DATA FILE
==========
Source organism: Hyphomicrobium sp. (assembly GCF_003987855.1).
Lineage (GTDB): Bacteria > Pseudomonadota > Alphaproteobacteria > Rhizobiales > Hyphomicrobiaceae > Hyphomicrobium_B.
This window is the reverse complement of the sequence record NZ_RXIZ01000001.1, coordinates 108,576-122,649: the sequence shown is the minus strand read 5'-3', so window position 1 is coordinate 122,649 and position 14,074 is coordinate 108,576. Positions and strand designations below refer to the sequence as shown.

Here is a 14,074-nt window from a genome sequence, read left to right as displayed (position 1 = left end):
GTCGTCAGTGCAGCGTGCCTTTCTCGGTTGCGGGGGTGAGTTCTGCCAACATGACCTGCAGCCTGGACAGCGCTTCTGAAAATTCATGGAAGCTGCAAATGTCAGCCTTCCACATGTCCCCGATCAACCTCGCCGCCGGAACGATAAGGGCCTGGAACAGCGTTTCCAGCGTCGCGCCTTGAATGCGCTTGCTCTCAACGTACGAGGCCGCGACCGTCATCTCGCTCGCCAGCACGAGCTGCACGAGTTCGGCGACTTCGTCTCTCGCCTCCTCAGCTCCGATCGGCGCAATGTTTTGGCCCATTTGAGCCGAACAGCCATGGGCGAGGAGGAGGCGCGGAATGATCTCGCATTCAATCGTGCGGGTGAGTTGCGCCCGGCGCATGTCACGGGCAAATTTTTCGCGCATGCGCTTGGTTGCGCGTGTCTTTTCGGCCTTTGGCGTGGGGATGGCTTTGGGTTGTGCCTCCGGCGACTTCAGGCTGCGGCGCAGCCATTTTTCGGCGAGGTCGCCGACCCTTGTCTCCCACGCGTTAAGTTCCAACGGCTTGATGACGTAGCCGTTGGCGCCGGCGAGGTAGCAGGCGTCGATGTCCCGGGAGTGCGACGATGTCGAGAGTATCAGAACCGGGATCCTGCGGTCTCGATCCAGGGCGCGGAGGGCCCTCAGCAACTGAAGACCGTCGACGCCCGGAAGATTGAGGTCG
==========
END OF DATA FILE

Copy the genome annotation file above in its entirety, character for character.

Source organism: Hyphomicrobium sp. (assembly GCF_003987855.1).
Lineage (GTDB): Bacteria > Pseudomonadota > Alphaproteobacteria > Rhizobiales > Hyphomicrobiaceae > Hyphomicrobium_B.
This window is the reverse complement of the sequence record NZ_RXIZ01000001.1, coordinates 108,576-122,649: the sequence shown is the minus strand read 5'-3', so window position 1 is coordinate 122,649 and position 14,074 is coordinate 108,576. Positions and strand designations below refer to the sequence as shown.

Here is a 14,074-nt window from a genome sequence, read left to right as displayed (position 1 = left end):
GTCGTCAGTGCAGCGTGCCTTTCTCGGTTGCGGGGGTGAGTTCTGCCAACATGACCTGCAGCCTGGACAGCGCTTCTGAAAATTCATGGAAGCTGCAAATGTCAGCCTTCCACATGTCCCCGATCAACCTCGCCGCCGGAACGATAAGGGCCTGGAACAGCGTTTCCAGCGTCGCGCCTTGAATGCGCTTGCTCTCAACGTACGAGGCCGCGACCGTCATCTCGCTCGCCAGCACGAGCTGCACGAGTTCGGCGACTTCGTCTCTCGCCTCCTCAGCTCCGATCGGCGCAATGTTTTGGCCCATTTGAGCCGAACAGCCATGGGCGAGGAGGAGGCGCGGAATGATCTCGCATTCAATCGTGCGGGTGAGTTGCGCCCGGCGCATGTCACGGGCAAATTTTTCGCGCATGCGCTTGGTTGCGCGTGTCTTTTCGGCCTTTGGCGTGGGGATGGCTTTGGGTTGTGCCTCCGGCGACTTCAGGCTGCGGCGCAGCCATTTTTCGGCGAGGTCGCCGACCCTTGTCTCCCACGCGTTAAGTTCCAACGGCTTGATGACGTAGCCGTTGGCGCCGGCGAGGTAGCAGGCGTCGATGTCCCGGGAGTGCGACGATGTCGAGAGTATCAGAACCGGGATCCTGCGGTCTCGATCCAGGGCGCGGAGGGCCCTCAGCAACTGAAGACCGTCGACGCCCGGAAGATTGAGGTCG